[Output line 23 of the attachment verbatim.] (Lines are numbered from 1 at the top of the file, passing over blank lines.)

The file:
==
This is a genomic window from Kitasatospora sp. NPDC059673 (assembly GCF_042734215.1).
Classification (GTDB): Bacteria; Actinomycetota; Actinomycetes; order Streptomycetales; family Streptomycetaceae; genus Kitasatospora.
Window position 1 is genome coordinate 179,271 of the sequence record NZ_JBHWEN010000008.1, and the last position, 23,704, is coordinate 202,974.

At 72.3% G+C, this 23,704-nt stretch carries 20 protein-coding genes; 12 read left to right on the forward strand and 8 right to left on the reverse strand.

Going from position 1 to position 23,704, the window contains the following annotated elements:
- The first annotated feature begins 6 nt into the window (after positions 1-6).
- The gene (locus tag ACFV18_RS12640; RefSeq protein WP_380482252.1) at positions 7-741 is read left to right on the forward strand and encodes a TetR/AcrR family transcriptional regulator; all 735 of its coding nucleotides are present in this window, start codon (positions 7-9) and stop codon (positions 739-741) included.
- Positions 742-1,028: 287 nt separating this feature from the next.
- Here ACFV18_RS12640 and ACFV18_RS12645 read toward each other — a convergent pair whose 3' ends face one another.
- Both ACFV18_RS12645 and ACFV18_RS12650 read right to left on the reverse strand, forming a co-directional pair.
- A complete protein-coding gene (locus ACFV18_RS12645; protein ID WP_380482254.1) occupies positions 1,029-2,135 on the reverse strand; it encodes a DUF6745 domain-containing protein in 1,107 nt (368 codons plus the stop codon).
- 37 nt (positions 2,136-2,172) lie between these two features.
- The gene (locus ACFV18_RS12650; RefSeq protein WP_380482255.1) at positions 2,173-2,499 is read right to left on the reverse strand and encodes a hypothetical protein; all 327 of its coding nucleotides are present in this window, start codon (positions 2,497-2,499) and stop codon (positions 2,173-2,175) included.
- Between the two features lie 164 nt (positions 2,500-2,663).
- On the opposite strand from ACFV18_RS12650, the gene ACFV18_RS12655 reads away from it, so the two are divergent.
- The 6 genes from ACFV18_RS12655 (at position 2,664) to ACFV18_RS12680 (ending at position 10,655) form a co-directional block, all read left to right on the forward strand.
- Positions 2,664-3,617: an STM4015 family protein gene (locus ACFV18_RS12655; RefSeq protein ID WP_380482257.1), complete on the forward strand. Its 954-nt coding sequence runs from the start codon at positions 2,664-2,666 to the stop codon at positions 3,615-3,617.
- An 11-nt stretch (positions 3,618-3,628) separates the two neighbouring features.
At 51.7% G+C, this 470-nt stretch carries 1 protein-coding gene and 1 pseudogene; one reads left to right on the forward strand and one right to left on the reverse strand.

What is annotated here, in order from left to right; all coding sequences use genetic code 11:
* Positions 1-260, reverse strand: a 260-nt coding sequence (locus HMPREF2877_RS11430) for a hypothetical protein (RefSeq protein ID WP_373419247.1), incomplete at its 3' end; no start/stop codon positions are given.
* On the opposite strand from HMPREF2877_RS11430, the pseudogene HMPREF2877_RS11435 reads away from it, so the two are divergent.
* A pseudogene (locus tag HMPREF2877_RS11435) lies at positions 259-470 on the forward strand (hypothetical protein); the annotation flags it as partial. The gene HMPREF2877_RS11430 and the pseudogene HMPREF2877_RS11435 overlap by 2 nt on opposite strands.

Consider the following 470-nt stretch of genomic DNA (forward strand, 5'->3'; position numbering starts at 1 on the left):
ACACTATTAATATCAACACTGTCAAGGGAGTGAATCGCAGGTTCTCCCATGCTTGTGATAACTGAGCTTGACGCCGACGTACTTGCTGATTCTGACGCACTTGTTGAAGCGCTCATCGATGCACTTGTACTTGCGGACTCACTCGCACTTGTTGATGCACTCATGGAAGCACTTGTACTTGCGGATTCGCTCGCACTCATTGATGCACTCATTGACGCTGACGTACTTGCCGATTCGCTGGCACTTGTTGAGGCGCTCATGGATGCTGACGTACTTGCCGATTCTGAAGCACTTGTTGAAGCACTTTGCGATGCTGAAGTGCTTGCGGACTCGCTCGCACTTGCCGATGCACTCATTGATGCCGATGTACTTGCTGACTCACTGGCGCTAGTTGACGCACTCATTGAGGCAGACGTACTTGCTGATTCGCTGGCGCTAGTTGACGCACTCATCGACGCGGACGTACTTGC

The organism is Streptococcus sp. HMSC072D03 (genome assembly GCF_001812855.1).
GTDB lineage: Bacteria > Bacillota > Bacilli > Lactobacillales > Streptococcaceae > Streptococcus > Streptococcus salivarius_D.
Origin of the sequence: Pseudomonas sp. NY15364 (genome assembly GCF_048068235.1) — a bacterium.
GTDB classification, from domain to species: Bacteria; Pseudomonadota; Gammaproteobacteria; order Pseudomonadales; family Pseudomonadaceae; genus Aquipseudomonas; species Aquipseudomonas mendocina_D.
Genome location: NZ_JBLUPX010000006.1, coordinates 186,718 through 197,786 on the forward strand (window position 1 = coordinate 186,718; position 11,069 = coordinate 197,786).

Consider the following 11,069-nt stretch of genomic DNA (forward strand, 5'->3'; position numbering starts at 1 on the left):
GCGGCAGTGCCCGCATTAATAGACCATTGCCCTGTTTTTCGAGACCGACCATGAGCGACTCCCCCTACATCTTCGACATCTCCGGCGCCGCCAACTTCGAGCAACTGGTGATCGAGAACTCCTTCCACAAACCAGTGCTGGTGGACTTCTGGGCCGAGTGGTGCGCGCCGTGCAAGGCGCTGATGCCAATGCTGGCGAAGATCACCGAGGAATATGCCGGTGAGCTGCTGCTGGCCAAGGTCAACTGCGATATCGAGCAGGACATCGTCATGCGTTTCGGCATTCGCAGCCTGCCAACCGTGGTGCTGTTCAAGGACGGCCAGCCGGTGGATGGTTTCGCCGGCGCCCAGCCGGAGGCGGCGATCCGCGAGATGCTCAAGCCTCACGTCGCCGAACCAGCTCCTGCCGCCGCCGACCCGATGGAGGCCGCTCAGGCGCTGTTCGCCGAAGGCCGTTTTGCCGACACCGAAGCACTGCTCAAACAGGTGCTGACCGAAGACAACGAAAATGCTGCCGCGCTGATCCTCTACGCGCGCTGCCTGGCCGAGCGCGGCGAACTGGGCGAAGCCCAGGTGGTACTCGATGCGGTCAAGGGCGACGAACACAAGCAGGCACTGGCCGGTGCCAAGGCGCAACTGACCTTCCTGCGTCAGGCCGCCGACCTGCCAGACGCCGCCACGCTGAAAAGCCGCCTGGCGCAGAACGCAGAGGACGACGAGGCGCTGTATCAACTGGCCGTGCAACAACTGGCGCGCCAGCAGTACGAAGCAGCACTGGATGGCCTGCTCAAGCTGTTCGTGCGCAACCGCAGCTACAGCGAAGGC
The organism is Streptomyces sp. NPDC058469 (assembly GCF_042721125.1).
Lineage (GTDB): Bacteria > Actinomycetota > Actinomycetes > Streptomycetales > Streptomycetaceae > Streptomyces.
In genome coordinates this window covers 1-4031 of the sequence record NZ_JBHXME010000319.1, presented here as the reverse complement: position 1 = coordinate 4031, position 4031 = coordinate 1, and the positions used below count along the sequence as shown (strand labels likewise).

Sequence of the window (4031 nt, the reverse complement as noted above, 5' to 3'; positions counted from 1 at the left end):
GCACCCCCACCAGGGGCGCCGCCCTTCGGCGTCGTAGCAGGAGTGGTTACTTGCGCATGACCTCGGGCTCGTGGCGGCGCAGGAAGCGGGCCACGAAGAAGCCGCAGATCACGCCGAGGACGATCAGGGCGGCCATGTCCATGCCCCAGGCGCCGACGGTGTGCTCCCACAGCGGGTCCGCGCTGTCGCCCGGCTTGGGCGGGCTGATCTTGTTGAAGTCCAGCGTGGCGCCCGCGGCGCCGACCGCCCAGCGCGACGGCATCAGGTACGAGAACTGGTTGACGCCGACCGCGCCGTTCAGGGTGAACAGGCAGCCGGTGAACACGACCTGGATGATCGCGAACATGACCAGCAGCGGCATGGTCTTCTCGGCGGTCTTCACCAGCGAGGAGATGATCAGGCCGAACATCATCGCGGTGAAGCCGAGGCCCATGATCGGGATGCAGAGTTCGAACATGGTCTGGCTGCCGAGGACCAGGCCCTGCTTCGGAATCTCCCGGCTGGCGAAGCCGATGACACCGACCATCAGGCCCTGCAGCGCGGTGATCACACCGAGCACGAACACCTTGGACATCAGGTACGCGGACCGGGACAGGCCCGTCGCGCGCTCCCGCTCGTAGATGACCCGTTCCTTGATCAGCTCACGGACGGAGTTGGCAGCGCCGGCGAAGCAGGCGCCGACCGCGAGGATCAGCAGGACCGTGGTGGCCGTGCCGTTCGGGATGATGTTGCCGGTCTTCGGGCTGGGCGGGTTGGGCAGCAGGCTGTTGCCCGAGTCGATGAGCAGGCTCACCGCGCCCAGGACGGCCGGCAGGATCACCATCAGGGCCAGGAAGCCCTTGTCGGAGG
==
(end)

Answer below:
* A pseudogene (locus tag HMPREF2877_RS11435) lies at positions 259-470 on the forward strand (hypothetical protein); the annotation flags it as partial. The gene HMPREF2877_RS11430 and the pseudogene HMPREF2877_RS11435 overlap by 2 nt on opposite strands.